Data from Cancer Council’s recent National Sun Protection Survey reveals just 44 percent of Australian adults wear a hat when exposed to UV on summer weekends, down from 48 percent in 2003.
As we age our skin becomes more delicate and while some older people may think ‘the damage has already been done’ and are lax with their sunscreen, is still important to take precautions.
Studies have shown the skin’s ability to attract special protective immune cells to damaged areas, such as when the skin has been sunburnt, has been reduced. As we get older skin won’t be able to heal as well as it used to, making it increasingly vulnerable to infections and cancer.
And although skin cancer affects people of all ages, the majority of people affected are older adults between the ages of 65 and 85. It is often not until later in life, with years of accumulative sun exposure, that skin cancer presents.
Australasian College of Dermatologists’ President Associate Professor Chris Baker says dermatologists regularly treated skin cancers that could have been easily prevented through proper sun protection.
“Dermatologists see a lot of skin cancers on the face, ears, head and neck,” he says. “These skin cancers are particularly concerning because they can arise quickly and are more difficult to treat. Surgery is the most common treatment, with visible scarring often unavoidable.”
Other treatments include topical therapy for some early skin cancers through to radiotherapy and chemotherapy for more advanced cancers. “Sadly, we don’t always get them in time,” he says.
Prof Baker also urges Australians to keep a close eye on their skin, know what normal spots they have and to keep a watch for any changes.
“It’s important to remember that skin cancer can be prevented and, if detected early, can often be successfully treated,” he highlights.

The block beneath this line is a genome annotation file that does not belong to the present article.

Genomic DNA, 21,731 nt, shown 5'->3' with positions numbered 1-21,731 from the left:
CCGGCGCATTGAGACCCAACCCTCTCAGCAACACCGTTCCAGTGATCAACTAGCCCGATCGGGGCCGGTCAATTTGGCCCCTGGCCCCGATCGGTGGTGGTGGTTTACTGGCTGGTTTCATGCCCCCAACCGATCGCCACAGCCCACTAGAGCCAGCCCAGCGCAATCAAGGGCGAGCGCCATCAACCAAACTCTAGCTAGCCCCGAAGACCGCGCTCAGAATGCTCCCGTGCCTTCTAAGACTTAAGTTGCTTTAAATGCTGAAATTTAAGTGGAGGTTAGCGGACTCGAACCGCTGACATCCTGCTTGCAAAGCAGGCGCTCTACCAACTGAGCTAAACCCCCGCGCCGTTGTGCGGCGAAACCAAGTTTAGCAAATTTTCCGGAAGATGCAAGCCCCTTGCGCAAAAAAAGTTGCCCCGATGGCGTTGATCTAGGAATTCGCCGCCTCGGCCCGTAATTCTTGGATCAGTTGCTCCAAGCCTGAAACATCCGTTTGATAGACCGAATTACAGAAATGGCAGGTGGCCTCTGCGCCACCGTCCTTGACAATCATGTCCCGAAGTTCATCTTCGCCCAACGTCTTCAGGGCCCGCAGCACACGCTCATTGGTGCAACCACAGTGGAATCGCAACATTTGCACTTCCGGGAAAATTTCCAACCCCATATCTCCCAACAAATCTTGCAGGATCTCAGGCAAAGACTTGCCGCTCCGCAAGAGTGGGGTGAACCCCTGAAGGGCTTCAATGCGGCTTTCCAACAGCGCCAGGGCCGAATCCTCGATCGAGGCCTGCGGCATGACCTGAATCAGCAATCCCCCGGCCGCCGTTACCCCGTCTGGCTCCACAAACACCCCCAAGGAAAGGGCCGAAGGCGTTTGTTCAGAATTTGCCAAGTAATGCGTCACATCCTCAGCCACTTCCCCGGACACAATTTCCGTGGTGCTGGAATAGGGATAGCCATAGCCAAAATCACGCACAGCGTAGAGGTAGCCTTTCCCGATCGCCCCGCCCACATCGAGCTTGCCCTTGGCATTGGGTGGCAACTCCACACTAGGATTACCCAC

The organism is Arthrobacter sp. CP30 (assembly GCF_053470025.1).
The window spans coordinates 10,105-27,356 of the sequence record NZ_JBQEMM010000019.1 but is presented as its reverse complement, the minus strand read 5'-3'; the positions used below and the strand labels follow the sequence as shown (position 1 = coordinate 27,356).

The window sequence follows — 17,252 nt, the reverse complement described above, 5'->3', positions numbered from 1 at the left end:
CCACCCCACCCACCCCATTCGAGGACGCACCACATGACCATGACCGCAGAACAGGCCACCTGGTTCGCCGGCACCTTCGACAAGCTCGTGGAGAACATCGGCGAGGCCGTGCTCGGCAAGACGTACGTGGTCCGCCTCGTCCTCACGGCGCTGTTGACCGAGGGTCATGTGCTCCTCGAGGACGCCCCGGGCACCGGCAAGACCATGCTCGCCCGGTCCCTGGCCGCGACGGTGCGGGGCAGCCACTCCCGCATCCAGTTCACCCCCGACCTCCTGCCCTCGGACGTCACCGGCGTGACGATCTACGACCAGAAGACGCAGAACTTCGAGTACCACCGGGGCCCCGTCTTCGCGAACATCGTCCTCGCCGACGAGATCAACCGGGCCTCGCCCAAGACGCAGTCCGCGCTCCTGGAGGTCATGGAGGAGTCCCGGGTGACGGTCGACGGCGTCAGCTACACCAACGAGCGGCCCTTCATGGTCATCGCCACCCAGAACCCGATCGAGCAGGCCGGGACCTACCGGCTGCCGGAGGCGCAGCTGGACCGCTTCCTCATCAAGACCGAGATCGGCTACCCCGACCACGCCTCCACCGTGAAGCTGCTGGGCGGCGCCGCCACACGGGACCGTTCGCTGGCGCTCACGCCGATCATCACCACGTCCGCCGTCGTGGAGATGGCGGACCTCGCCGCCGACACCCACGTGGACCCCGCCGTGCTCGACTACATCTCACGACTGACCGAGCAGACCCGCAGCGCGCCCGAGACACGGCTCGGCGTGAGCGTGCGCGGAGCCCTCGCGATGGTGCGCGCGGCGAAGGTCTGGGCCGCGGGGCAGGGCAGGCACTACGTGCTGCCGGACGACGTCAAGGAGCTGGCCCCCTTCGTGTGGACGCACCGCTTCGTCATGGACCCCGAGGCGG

“If you notice any changes in size, shape or colour of an existing spot, or the development of a new spot, you should get it checked as soon as possible.”
Older adults should continue to look after their delicate skin and limit sun exposure to prevent further damage.
One of the most successful sun protection messages from Cancer Council – the Slip! Slop! Slap! Campaign – is still going strong.
It first launched nearly 40 years ago and has played a key role in changing community attitudes and behaviour towards sun safety over the last few decades.
Sid the Seagull is still on our screens reminding us how to stay sun-safe, but the message has been expanded to Slip! Slop! Slap! Seek! Slide!:
Slip on sun protective clothing that covers as much of your body as possible.
Slop on SPF 30 or higher broad-spectrum, water-resistant sunscreen, at least 20 minutes before sun exposure. Reapply every two hours when outdoors or more often if perspiring or swimming.
Slap on a broad-brimmed hat that shades your face, neck and ears.
Slide on sunglasses.
Find out more visit www.sunsmart.com.au
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